The main goal of Moose is to make Perl 5 Object Oriented programming easier, more consistent, and less tedious. With Moose you can think more about what you want to do and less about the mechanics of OOP.

    -- Ken

Re: OO Design Question with Hashes of Arrays
by Anonymous Monk on Jun 26, 2013 at 04:04 UTC

    Hi ahackney,
    While, I advise that you take vantage of the wisdom and words of kcott, I will say it's not bad to 'eat' on the boilerplate of perl OO intrinsic design.
    ..I am trying to make the following hash an attribute of the above class...
    You could write subroutine, to 'set' and 'get', the value of the hash attribute like this:

    { package My::Sys; sub new { my $class = shift; my $self = { coreID => 0, isBpMaskError => 0, isVrrpErrors => 0, isSymPriorityErrors => 0, isSslProfileErrors => 0, isGlobalPortErrors => 0, isVipsinVipGroupsErrors => 0, isVipGroupErrors => 0, isSnatIpErrors => 0, isCodeVersionErrors => 0, aclsMissingFromMaster => {}, }; bless $self, $class; return $self; } sub set_acls{ my $self = shift; my $cot = 0; $self->{aclsMissingFromMaster}{"list ".++$cot} = $_ for @_; } sub get_acls{ my $self = shift; return $self->{aclsMissingFromMaster}; } } use Data::Dumper; my $sys = My::Sys->new(); my @arr = ([1..4],[5..8],); # set the attribute $sys->set_acls(@arr); { local $Data::Dumper::Sortkeys = 1; # get your values here print Dumper $sys->get_acls(); }
    ..you get...
    $VAR1 = { 'list 1' => [ 1, 2, 3, 4 ], 'list 2' => [ 5, 6, 7, 8 ] };
    Just an example for you to see...
    You might want to check some other documentation like perlobj, perlootut.

      Thanks for the input everyone. I do understand (somewhat) hashes of arrays data structure.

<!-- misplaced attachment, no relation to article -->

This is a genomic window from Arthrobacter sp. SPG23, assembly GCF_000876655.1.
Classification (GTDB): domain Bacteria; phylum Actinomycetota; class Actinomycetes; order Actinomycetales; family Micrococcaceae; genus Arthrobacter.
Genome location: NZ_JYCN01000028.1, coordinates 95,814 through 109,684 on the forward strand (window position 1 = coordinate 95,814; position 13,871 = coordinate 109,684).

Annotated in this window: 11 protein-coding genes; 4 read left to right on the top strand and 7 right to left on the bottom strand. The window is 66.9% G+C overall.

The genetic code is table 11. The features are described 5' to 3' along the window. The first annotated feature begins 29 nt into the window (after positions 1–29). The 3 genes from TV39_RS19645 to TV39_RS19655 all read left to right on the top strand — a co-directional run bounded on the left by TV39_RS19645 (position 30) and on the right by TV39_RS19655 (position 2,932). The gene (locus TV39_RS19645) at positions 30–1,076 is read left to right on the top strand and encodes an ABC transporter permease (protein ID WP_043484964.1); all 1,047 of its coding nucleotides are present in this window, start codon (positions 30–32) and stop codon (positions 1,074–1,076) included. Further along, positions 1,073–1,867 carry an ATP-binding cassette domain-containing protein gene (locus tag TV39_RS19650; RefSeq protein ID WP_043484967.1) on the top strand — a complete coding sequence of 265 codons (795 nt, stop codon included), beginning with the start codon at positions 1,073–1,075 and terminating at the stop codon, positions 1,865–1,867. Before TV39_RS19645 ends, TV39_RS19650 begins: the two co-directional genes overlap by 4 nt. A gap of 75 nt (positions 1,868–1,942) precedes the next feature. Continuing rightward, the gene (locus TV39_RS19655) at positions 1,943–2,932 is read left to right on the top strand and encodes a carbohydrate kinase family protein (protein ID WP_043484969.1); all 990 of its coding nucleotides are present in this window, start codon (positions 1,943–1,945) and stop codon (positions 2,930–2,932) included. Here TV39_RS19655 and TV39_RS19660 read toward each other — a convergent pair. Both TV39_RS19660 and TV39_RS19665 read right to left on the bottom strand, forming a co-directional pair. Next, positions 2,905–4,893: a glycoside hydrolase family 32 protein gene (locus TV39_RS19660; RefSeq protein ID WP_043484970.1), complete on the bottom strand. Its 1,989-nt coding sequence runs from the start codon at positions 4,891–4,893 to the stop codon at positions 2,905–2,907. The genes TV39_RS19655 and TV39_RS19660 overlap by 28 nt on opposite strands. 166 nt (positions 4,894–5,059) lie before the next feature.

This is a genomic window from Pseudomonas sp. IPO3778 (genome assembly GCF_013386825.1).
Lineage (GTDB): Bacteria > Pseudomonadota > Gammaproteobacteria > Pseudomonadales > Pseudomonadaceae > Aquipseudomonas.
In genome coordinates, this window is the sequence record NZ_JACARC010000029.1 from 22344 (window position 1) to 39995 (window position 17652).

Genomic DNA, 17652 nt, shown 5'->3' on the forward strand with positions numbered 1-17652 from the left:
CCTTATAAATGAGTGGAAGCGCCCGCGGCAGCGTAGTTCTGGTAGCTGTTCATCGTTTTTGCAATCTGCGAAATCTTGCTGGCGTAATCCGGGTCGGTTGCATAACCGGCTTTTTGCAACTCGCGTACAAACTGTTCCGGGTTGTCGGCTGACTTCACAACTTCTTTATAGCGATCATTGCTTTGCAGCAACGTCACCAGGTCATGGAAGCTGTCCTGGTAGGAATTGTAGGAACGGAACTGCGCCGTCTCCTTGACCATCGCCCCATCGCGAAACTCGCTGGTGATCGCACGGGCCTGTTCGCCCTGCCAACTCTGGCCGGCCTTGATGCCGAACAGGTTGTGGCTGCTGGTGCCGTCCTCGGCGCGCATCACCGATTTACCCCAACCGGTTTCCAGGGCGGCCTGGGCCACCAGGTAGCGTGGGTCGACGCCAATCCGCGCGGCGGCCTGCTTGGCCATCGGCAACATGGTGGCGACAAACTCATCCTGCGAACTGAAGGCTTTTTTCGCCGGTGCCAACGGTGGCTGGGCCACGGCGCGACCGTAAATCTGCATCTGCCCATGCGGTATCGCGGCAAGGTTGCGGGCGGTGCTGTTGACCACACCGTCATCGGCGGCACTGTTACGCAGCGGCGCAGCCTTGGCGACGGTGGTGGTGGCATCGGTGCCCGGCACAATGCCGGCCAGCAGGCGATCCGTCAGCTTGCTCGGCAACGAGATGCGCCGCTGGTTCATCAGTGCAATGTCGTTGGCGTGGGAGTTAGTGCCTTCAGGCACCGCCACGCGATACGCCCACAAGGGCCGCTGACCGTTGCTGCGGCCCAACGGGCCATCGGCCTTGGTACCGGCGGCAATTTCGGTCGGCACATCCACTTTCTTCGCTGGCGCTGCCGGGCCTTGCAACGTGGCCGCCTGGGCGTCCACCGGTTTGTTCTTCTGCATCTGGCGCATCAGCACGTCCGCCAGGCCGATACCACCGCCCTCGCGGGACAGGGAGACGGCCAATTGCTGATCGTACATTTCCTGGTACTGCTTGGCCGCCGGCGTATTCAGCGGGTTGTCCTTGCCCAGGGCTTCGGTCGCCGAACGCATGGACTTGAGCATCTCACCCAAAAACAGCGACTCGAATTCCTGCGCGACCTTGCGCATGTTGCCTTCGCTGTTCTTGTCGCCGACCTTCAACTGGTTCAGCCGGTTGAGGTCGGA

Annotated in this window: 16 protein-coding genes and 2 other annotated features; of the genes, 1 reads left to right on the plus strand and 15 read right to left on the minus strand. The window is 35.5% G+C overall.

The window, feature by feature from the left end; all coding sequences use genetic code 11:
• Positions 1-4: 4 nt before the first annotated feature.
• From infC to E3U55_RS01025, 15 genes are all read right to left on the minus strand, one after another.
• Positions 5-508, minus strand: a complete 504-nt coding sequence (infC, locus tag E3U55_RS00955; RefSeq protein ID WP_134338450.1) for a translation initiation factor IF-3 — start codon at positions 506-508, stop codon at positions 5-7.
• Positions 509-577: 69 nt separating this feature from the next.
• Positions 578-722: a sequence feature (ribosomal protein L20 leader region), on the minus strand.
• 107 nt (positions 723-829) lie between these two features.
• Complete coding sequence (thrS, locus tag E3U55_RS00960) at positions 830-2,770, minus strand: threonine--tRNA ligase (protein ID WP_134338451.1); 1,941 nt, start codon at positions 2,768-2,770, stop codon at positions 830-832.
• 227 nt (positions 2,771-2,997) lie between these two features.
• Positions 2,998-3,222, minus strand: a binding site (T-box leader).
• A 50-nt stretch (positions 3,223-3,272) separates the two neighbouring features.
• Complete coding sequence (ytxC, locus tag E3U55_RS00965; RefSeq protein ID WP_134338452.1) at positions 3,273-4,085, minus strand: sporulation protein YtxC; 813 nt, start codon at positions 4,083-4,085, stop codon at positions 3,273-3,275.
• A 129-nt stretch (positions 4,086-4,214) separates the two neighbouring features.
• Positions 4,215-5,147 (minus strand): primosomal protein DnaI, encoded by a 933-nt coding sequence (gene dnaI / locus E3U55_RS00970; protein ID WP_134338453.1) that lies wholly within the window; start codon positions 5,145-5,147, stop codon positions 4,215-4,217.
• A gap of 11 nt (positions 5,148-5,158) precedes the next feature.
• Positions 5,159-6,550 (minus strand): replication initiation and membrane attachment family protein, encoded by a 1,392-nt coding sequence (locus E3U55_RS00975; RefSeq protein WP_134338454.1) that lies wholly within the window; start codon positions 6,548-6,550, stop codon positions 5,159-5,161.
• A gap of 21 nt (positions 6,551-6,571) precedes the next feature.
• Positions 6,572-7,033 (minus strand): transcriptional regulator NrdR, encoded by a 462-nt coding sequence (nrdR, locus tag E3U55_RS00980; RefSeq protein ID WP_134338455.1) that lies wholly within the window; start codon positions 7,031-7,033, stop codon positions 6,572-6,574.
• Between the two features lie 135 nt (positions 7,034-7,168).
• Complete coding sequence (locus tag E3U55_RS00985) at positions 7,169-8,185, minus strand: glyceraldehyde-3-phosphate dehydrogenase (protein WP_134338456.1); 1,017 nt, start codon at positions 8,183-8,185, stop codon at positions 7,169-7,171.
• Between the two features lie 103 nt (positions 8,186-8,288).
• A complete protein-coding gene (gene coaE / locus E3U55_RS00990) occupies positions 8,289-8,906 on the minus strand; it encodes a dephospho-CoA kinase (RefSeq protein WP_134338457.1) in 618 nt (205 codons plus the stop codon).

I have looked into moose and others as suggested. My needs are so small at this point (I'm almost done) that I think I'm going to keep hacking away at the base perl system.

      Anonymous Monk, thank you so much. This was just what I needed and it works exactly as you demonstrated. I am ignorant of some of the syntax that you used and I was wondering if you could point me to an article that explains the syntax usage? I googled and could not find anyone using the syntax quite this way in my searches.

      Specifically...

       = $_ for @_;

      I'm guessing this is shorthand for a for loop, but, again, my searches have been fruitless and the man pages have not been helpful.

      Thank you again monks for the assistance!

        ... an article that explains the syntax usage ...
         = $_ for @_;
        I'm guessing this is shorthand for a for loop ...

        This is the statement modifier form of a for-loop. It iterates over the elements of a  LIST and 'topicalizes' (or aliases with localization) the default scalar  $_ (see perlvar) to each element in turn. Because  $_ is aliased, elements of an array can be altered "in place", which can be very helpful, even essential, in dealing with large arrays.

        >perl -wMstrict -le "$_ = 'same as it ever was'; ;; my @ra = (1, 2, 3, 4); ;; $_ = $_ + 990 for @ra; print qq{@ra}; ;; print 880 + $_ for 1, 2, 3, 4; ;; print $_; " 991 992 993 994 881 882 883 884 same as it ever was

        (For some insight into the difference between a list and an array, try executing the statement
            $_ = $_ + 990 for 1, 2, 3, 4;
        instead.)